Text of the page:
The Current Student website  provides information on academic integrity and the resources available to all students. The University expects students and staff to act ethically and honestly and will treat all allegations of academic integrity breaches seriously.  

We use similarity detection software to detect potential instances of plagiarism or other forms of academic integrity breach. If such matches indicate evidence of plagiarism or other forms of academic integrity breaches, your teacher is required to report your work for further investigation.

You may only use artificial intelligence and writing assistance tools in assessment tasks if you are permitted to by your unit coordinator, and if you do use them, you must also acknowledge this in your work, either in a footnote or an acknowledgement section.

Studiosity is permitted for postgraduate units unless otherwise indicated by the unit coordinator. The use of this service must be acknowledged in your submission.

Simple extensions

If you encounter a problem submitting your work on time, you may be able to apply for an extension of five calendar days through a simple extension.  The application process will be different depending on the type of assessment and extensions cannot be granted for some assessment types like exams.

Special consideration

If exceptional circumstances mean you can’t complete an assessment, you need consideration for a longer period of time, or if you have essential commitments which impact your performance in an assessment, you may be eligible for special consideration or special arrangements.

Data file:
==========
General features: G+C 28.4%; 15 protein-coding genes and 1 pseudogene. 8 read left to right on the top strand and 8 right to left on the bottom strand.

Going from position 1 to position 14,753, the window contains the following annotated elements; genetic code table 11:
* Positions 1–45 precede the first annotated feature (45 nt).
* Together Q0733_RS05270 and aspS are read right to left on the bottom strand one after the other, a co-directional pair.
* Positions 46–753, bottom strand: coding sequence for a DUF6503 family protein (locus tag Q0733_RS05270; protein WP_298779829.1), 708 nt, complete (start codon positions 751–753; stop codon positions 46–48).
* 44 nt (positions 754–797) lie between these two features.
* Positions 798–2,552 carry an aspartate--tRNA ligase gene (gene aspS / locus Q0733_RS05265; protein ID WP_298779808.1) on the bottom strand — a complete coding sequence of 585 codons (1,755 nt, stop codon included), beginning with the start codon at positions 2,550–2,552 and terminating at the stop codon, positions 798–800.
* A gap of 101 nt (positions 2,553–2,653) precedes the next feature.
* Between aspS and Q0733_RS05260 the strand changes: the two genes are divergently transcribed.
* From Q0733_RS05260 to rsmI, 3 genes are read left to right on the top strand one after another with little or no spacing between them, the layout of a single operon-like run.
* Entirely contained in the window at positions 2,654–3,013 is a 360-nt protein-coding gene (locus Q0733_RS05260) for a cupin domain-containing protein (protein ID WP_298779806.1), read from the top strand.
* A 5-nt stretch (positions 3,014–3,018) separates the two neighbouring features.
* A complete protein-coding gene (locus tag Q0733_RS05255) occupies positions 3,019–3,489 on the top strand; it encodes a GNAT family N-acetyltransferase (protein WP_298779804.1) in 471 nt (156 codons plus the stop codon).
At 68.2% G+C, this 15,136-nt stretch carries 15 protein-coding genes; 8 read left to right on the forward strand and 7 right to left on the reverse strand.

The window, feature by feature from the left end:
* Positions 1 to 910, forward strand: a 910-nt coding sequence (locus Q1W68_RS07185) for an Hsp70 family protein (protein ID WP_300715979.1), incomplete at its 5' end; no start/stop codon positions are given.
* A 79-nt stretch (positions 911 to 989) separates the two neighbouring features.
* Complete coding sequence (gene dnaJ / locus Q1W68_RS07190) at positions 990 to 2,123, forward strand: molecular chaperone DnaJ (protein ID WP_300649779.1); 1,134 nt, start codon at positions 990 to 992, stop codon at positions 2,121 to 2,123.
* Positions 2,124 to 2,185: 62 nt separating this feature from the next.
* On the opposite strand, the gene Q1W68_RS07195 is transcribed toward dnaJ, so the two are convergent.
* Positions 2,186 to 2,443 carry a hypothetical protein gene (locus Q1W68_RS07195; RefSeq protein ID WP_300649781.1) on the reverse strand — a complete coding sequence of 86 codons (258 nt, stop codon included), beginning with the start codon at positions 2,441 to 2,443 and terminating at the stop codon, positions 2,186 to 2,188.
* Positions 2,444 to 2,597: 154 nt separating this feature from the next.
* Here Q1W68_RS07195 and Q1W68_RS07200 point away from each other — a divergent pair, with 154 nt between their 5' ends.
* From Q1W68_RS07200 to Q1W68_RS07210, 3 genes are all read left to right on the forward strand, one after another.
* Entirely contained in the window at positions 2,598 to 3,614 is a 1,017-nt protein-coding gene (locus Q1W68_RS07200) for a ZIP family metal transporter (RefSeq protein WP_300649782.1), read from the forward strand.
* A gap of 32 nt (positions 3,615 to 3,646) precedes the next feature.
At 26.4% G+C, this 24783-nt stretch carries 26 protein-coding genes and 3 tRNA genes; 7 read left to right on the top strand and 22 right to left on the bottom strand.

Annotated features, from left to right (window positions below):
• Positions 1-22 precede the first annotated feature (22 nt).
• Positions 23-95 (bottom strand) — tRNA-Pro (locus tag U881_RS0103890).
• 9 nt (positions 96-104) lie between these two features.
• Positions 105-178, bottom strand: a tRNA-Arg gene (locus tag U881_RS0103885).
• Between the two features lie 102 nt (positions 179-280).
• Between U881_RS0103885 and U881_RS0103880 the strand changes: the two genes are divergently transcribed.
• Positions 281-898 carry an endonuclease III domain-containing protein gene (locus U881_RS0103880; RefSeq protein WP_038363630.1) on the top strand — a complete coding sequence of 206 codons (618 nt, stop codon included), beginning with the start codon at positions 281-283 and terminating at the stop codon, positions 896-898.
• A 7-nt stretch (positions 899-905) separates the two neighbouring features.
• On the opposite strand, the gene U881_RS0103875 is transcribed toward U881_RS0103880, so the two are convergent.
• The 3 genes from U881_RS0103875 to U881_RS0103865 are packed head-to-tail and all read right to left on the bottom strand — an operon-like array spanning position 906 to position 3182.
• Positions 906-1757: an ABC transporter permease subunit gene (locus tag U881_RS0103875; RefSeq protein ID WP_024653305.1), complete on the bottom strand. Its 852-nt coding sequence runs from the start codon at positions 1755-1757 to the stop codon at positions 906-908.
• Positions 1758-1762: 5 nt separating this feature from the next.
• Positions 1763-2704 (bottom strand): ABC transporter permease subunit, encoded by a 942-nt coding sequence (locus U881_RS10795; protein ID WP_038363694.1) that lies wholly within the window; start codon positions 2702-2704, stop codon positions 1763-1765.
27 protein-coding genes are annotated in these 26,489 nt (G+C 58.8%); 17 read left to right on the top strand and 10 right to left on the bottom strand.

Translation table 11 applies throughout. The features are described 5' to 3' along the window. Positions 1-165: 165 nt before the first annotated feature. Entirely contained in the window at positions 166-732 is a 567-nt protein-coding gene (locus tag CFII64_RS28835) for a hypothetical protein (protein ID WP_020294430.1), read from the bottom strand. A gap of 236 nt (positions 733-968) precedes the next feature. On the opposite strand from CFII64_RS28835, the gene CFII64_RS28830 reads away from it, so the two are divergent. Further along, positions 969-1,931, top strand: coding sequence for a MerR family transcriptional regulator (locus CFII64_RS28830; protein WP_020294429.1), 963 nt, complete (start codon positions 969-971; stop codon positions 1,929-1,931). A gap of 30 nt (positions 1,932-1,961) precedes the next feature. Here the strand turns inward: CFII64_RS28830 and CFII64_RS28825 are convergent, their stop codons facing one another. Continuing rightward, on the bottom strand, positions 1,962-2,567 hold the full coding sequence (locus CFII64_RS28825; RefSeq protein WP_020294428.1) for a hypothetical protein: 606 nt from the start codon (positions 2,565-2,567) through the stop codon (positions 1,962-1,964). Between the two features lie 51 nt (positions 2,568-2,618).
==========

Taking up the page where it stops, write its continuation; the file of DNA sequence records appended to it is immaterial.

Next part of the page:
Special consideration applications will not be affected by a simple extension application.

Using AI responsibly

Co-created with students, AI in Education includes lots of helpful examples of how students use generative AI tools to support their learning. It explains how generative AI works, the different tools available and how to use them responsibly and productively.

WK Topic Learning activity Learning outcomes
Week 01 Theory: Introduction to course. What is sound synthesis? Current global trends in digital music and media. Lecture (3 hr) LO1
Week 02 Theory: Synthesising sound with computers – a survey of digital synthesis techniques. Lecture (3 hr) LO1 LO2
Week 03 Practical: Sound synthesis software Tutorial (3 hr) LO2 LO3
Week 04 Practical: Sound synthesis software Tutorial (3 hr) LO2 LO3 LO4
Week 05 Theory: The modern sound – development of studio technologies for sound production & the analogue studio Lecture (3 hr) LO1
Week 06 Practical: Sound synthesis hardware Lecture (3 hr) LO1 LO2 LO3
Week 07 Theory: Introduction to granular synthesis. Tutorial (3 hr) LO1 LO3
Week 08 Practical: Sound synthesis hardware and granular synthesis Lecture (3 hr) LO2 LO3
Week 09 Theory: Sound synthesis patching & live performance Tutorial (3 hr) LO1 LO4
Week 11 Practical: Creating your own sound synthesis patch for performance Tutorial (3 hr) LO2 LO3 LO5
Week 12 Practical: Creating your own sound synthesis patch for performance Tutorial (3 hr) LO2 LO3
Week 13 Final presentations Presentation (3 hr) LO4 LO5

Attendance and class requirements

  • Attendance: Students are expected to attend a minimum of 90% of timetabled activities for a unit of study, unless granted exemption by the Dean, Head of School or professor most concerned. The Dean, Head of School or professor most concerned may determine that a student fails a unit of study because of inadequate attendance. Alternatively, at their discretion, they may set additional assessment items where attendance is lower than 90%.

Study commitment